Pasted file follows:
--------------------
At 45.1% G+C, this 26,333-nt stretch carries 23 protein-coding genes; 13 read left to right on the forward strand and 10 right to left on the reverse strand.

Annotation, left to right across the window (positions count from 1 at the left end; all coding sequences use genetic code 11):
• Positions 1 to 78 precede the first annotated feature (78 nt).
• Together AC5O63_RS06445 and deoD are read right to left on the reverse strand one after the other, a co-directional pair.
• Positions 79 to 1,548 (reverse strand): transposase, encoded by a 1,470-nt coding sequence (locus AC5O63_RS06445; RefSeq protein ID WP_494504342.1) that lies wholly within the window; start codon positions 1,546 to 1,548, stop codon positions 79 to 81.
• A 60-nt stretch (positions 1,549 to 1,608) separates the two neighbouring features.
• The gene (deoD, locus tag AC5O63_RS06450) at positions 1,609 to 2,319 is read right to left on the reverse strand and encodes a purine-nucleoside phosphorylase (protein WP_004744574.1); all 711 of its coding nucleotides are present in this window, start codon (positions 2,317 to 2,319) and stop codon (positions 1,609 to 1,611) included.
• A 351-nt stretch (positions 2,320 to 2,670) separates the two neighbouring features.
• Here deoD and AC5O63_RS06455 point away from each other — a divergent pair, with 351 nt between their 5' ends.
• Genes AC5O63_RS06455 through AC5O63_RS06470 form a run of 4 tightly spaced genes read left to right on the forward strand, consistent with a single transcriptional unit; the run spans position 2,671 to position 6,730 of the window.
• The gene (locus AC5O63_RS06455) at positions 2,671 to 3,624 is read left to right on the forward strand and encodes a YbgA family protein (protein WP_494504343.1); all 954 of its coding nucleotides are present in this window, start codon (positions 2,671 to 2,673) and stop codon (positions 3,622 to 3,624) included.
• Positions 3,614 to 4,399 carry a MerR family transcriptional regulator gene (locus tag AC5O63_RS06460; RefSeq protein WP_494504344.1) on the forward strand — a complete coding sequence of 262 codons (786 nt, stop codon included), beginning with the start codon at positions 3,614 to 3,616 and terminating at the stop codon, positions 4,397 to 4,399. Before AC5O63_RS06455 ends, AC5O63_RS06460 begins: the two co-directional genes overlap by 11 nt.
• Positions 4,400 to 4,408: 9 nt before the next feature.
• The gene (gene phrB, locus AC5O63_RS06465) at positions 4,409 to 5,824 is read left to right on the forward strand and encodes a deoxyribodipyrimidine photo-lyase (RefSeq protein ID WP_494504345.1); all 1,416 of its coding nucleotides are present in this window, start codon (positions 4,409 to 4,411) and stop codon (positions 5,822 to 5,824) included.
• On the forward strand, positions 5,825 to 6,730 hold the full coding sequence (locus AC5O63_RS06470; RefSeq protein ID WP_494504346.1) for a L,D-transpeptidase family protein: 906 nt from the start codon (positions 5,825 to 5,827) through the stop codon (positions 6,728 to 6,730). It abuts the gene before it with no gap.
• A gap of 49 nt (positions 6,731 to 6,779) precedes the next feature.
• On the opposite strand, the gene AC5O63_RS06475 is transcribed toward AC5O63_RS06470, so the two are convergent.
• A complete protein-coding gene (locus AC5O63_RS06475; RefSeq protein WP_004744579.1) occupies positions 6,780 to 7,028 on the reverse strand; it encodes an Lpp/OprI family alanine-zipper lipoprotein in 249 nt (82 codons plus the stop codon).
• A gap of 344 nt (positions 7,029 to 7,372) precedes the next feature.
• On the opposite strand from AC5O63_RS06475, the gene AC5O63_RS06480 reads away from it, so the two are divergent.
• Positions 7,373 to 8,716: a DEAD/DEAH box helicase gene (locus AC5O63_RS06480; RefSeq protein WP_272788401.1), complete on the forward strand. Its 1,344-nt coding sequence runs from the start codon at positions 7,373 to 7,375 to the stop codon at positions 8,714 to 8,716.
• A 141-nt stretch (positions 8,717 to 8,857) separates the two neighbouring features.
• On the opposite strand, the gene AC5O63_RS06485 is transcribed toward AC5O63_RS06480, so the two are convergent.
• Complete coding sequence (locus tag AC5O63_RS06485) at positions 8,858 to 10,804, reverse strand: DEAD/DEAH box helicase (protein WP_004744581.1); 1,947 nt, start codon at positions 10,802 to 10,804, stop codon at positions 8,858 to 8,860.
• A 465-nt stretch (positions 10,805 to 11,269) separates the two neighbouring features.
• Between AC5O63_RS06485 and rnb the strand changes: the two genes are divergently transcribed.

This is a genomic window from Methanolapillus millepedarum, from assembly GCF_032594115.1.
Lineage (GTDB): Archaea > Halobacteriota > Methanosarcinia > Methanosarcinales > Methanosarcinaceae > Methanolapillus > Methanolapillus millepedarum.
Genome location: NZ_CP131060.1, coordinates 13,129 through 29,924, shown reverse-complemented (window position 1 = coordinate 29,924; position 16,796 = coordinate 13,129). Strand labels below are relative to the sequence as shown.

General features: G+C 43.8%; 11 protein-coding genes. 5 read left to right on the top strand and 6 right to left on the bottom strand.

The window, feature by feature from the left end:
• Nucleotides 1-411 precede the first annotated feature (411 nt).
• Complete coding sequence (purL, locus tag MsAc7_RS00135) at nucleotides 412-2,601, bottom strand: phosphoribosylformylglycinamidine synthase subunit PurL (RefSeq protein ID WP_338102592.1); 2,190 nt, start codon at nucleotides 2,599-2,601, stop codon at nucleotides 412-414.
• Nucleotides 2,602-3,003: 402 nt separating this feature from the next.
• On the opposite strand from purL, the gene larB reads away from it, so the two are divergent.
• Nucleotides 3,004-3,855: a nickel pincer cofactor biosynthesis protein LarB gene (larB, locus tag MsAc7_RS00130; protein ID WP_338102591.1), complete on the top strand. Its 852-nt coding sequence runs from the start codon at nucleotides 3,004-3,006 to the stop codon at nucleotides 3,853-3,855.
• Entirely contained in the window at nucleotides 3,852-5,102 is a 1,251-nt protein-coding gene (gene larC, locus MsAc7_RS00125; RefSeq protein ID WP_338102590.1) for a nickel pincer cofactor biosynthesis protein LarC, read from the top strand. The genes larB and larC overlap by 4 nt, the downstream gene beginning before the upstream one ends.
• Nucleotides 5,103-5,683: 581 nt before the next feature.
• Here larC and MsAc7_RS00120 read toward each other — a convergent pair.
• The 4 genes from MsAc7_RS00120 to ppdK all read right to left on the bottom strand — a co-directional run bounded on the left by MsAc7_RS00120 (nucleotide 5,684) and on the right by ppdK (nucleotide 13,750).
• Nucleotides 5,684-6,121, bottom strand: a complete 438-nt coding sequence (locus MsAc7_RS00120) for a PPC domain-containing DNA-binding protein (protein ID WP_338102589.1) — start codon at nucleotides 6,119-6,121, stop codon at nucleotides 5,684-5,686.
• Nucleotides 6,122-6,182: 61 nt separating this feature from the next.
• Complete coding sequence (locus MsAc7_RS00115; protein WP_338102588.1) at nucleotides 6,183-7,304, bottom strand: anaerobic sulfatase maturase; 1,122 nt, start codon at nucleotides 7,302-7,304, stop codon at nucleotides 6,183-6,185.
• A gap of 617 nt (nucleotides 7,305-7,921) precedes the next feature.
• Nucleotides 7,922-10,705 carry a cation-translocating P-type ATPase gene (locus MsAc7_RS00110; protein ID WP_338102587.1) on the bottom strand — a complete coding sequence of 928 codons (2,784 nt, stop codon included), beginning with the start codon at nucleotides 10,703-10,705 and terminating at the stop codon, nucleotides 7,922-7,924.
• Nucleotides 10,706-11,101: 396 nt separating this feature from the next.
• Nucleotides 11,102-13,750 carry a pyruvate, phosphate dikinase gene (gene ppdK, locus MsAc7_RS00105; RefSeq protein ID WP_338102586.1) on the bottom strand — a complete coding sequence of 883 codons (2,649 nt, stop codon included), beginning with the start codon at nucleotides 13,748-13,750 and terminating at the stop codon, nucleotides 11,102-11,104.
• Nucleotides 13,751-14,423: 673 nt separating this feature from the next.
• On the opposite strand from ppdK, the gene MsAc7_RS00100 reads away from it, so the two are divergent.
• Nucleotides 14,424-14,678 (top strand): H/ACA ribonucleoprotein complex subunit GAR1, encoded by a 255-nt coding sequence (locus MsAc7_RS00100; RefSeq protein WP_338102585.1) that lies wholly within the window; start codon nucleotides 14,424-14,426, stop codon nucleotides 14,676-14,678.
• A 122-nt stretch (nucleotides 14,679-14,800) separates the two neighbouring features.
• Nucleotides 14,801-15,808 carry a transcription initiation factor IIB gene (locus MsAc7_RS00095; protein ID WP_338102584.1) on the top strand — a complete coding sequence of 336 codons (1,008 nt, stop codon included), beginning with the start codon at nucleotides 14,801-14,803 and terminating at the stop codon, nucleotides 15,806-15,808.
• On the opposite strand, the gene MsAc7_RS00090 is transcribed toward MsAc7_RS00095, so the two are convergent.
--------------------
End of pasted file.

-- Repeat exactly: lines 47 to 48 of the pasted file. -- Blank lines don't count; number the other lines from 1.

• Nucleotides 11,102-13,750 carry a pyruvate, phosphate dikinase gene (gene ppdK, locus MsAc7_RS00105; RefSeq protein ID WP_338102586.1) on the bottom strand — a complete coding sequence of 883 codons (2,649 nt, stop codon included), beginning with the start codon at nucleotides 13,748-13,750 and terminating at the stop codon, nucleotides 11,102-11,104.
• Nucleotides 13,751-14,423: 673 nt separating this feature from the next.